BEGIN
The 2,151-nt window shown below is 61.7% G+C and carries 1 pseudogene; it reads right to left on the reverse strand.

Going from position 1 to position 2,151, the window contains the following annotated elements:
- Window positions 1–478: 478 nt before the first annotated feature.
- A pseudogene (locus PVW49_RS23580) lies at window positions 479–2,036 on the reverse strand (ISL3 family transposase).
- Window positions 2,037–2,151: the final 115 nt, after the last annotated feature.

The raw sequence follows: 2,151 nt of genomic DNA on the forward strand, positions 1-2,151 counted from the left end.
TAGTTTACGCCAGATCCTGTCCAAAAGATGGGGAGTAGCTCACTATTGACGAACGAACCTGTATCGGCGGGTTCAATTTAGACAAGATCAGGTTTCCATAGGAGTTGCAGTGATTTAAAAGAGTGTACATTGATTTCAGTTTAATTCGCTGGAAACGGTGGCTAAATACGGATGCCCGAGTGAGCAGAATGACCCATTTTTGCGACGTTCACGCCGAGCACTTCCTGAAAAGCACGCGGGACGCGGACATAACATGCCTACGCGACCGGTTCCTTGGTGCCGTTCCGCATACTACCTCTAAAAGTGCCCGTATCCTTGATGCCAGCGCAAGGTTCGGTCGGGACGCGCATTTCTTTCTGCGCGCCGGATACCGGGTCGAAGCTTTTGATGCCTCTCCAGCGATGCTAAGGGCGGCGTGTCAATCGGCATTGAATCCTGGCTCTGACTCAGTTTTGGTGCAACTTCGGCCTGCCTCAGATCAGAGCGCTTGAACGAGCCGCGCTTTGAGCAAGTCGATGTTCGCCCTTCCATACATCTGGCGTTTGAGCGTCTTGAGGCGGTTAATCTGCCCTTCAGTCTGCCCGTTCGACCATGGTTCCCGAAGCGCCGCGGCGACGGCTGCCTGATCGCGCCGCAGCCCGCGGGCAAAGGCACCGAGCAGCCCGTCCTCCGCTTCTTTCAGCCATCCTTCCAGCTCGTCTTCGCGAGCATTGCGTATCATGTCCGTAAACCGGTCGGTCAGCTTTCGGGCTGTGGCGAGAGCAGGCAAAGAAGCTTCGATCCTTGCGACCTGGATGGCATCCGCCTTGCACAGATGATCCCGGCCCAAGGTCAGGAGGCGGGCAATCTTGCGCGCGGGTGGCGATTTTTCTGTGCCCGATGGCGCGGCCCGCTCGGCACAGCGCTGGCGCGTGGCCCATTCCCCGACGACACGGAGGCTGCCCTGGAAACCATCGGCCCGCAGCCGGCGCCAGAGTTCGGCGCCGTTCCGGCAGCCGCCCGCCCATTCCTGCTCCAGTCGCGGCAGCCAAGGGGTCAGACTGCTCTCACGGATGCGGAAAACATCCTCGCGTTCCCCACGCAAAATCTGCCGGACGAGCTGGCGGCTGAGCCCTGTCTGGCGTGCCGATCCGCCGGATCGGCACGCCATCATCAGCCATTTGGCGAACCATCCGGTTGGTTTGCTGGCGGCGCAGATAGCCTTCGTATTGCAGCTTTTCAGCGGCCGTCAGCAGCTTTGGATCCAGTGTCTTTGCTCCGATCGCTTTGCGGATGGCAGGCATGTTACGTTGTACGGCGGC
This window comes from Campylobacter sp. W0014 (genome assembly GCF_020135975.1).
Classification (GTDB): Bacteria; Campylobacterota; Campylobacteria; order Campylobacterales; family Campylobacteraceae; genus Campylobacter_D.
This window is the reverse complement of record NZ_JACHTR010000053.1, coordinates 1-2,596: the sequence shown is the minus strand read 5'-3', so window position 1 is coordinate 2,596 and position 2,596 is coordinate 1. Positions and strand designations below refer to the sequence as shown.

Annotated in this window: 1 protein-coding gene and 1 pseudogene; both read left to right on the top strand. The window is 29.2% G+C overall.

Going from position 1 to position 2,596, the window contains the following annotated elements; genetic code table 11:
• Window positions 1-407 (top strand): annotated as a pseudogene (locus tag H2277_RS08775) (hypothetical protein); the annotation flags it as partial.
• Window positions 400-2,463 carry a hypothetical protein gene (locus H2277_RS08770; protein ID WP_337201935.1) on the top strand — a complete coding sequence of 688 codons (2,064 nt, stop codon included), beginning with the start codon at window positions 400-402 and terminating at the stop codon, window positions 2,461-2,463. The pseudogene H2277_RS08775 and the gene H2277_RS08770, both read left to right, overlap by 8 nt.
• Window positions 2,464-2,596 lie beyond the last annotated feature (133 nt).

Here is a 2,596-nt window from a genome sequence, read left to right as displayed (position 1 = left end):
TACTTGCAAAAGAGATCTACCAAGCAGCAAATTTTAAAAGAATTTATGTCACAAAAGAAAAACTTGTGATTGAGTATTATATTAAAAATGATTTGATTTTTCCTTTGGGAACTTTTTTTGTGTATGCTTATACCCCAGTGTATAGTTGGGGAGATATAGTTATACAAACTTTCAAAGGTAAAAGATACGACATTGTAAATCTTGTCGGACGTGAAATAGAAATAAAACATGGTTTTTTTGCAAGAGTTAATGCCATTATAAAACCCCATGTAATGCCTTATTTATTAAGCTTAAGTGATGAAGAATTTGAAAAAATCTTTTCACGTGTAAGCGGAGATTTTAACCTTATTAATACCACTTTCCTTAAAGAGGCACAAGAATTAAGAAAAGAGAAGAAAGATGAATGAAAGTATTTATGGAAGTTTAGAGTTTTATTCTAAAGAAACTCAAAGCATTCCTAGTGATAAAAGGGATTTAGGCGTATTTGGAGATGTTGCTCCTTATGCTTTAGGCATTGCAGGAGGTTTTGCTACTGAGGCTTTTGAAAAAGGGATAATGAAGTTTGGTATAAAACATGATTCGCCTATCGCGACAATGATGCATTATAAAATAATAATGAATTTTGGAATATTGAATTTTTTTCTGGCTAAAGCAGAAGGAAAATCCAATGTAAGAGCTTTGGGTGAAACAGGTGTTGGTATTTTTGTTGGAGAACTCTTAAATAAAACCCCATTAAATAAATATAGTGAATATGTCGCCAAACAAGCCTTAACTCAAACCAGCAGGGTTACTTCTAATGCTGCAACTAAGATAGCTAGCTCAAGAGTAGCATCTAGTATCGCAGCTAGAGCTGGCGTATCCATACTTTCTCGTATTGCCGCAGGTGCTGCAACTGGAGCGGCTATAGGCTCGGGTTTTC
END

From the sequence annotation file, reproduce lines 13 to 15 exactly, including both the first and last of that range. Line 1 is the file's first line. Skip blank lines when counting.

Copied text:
• Window positions 1-407 (top strand): annotated as a pseudogene (locus tag H2277_RS08775) (hypothetical protein); the annotation flags it as partial.
• Window positions 400-2,463 carry a hypothetical protein gene (locus H2277_RS08770; protein ID WP_337201935.1) on the top strand — a complete coding sequence of 688 codons (2,064 nt, stop codon included), beginning with the start codon at window positions 400-402 and terminating at the stop codon, window positions 2,461-2,463. The pseudogene H2277_RS08775 and the gene H2277_RS08770, both read left to right, overlap by 8 nt.
• Window positions 2,464-2,596 lie beyond the last annotated feature (133 nt).